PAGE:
Google Wades Carefully Into Connected-Vehicle Waters With Android Auto

Cameron Aubernon
by Cameron Aubernon

Though Google’s Android OS may be awash with numerous apps, Android Auto goes for a more limited approach in the name of traffic safety.

Appearing in the showrooms of Hyundai, Chevrolet, Volkswagen, and other automakers this summer, Android Auto will only have 35 apps available for the time being, Automotive News reports. The limitation is part of Google’s effort to carefully enter the realm of connected-vehicle technology, especially when it comes to minimizing distraction while on the road.

Thus, Google’s finest minds have created templates to which third-party apps must adhere, with streaming audio apps Audible, Pandora and Spotify, as well as messaging apps WhatsApp, WeChat and Telegram all pass with flying colors. The templates use a common button layout and a new common typeface called Roboto, both intended to minimize constant learning of new apps via standardized controls, thus preventing distractions in so doing.

While Google is moving steadily into the water, automakers are doing the same with Android Auto. Audi in particular has tested over 10 exclusive apps since early 2014, including ones which would track traffic history and help off-roaders tackle obstacles in the next-gen Q7. Thus far, none are ready for prime time. Meanwhile, Hyundai is first out of the gate with the connected-vehicle system aboard the 2015 Sonata, with the first models and over-the-air updates coming this month.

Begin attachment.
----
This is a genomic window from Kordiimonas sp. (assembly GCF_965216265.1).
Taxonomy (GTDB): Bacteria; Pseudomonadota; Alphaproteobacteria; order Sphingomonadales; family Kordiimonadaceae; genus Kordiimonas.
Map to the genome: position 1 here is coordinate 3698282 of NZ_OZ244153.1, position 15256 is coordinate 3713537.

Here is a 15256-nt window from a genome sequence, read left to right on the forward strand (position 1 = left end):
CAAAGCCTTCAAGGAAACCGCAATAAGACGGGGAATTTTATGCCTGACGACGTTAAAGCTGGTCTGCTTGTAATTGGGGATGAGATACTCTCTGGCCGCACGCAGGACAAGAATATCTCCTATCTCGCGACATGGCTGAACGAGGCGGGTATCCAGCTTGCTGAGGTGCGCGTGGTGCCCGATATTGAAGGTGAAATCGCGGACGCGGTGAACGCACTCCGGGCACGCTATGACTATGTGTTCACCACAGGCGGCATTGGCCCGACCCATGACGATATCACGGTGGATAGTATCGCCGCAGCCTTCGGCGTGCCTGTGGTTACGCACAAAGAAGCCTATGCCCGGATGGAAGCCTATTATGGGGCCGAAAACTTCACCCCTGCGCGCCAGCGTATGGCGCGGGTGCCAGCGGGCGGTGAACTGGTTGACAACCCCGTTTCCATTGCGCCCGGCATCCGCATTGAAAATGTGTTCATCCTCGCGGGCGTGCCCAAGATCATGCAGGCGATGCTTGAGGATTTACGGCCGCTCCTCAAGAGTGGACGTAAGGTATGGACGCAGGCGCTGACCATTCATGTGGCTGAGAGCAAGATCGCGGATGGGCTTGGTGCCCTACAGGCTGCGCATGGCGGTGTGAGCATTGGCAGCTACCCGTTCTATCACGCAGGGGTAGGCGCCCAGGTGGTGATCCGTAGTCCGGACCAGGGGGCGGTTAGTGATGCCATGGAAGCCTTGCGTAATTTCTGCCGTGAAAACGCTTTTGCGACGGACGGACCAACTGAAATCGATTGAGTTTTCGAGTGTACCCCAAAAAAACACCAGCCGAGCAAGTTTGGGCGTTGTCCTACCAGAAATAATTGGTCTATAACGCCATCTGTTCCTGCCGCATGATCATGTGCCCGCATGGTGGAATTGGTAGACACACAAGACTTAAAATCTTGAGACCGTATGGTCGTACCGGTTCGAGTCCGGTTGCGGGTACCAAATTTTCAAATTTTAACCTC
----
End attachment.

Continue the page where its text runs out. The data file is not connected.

[Photo credit: Chevrolet]

Cameron Aubernon
Cameron Aubernon

Seattle-based writer, blogger, and photographer for many a publication. Born in Louisville. Raised in Kansas. Where I lay my head is home.

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  • Golden2husky Golden2husky on Jun 08, 2015

    WAZE needs to be available too.

  • Ihatejalops Ihatejalops on Jun 08, 2015

    I find it funny that car companies have spent millions developing software systems, to only switch to the thing they should have used in the first place. I mean apple and google spent billions on developing simple UX and UI so it makes only sense to piggy back off their hard work. Also cheaper.

  • Nickoo Nickoo on Jun 08, 2015

    All cars should do is clone the phone. Have a cheap-ass tablet mirror the phone output. I've seen people retrofit them into dashboards and it is definitely the way to go!

  • Veee8 Veee8 on Jun 09, 2015

    "including ones which would track traffic history and help off-roaders tackle obstacles in the next-gen Q7." Really, a Q7 off-road? Maybe a pot hole filled side street after a trip back from Tommy Bahamas or Whole Foods but off road, that's a stretch.

    • Brettc Brettc on Jun 09, 2015

      That's what I thought. No one is purposefully taking a Q7 off road unless the soccer mommy drives into a ditch while she's distracted.